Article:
Architecture of Ancient Egypt Series

Biography of Egyptian Architect under Pharaoh Djoser.

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The Step Pyramid of Djozer
Built c.2630 BCE

Imhotep (27th Century BCE)
Chief Minister - Architect - Physician


Imhotep's Architecture
Further Resources

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see: Architecture Glossary.


One of the greatest architects of the ancient world, and the first recorded designer in the history of Egyptian architecture, the Egyptian designer, physician and Grand Vizier Imhotep served as chief minister to the Third Dynasty Pharaoh Djoser (ruled c.2670-2648 BCE). He is believed to have been the architect of the first temple of Edfu, on the Upper Nile. More importantly, he was responsible for the first monumental stone building, Djoser's Step Pyramid at Sakkara, which rises to a height of 200 feet in six steps, and is the earliest example of this particular form of religious art in Ancient Egypt. He also built the unfinished Step Pyramid of Sekhemkhet, Djoser's successor, which was discontinued due to the latter's short life. A theorist as well as a builder, Imhotep wrote an encyclopedia of architecture that continued to influence Egyptian architects for millennia. In addition to his pioneering work on Egyptian pyramids, he was also revered as a physician, and may have been the original author of a medical treatise (the Edwin Smith papyrus) now in the Brooklyn Children's Museum, New York. Supposedly born a commoner, the son of an architect called Kanofer, Imhotep rose to become one of the most powerful officials in Egypt, and his influence lived on until long after his death. His impact on Egyptian art is incalculable.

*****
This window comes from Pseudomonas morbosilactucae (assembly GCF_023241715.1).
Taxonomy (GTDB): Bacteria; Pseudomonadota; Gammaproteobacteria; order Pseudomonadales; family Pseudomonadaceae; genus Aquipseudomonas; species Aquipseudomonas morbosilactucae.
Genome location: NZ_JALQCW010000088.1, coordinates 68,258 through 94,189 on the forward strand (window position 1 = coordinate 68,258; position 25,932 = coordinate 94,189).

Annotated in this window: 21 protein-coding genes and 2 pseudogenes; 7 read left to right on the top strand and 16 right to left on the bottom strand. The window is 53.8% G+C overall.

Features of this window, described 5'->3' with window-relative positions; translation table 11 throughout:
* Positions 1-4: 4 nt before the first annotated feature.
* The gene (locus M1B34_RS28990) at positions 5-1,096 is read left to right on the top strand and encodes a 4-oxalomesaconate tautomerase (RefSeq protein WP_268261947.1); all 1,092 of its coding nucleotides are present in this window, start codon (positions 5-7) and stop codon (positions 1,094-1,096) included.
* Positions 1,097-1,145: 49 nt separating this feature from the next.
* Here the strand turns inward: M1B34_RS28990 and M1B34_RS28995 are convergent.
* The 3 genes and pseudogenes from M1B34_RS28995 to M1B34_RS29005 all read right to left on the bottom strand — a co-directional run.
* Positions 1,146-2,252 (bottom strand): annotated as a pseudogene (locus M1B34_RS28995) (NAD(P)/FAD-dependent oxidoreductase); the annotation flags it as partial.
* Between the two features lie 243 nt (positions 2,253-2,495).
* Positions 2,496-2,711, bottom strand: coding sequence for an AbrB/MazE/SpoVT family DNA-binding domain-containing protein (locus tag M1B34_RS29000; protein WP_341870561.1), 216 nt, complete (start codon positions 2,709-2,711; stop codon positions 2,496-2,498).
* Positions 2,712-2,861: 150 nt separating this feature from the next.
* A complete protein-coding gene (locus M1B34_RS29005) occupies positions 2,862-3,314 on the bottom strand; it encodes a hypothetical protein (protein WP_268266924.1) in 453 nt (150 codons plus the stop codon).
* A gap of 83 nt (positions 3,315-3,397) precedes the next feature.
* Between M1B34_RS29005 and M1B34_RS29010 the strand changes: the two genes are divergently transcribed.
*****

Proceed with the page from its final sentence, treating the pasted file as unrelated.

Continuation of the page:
Imhotep's Architecture

As chief minister and high priest under Djoser, Imhotep designed the funeral tomb for the Pharaoh. This tomb and mortuary complex, accomodated within the Step Pyramid of Djoser, was built at Saqqara, northwest of the city of Memphis. Famous for being the first large-scale structure made of stone, and the most famous "step-sided" Egyptian pyramid, the original exterior was faced with polished white limestone. (See also: Egyptian Sculpture.)

The pyramid was based on the old mastaba, a simple tomb consisting of a flat-roofed, rectangular structure, made from mud-bricks, with slightly sloping walls, inside which, stairs led down to a deep underground burial chamber and lined with bricks. In time, the flat roof of the surface building was replaced by a pyramid design. Then, for Djoser's Pyramid, Imhotep conceived the idea of stacking mastabas one on top of another, forming a series of "steps" as each masta decreased in size, thus forming the characteristic "step pyramid". The interior of the pyramid contained a labyrinth of tunnels, shafts, burial compartments, chapels, and rooms for offerings.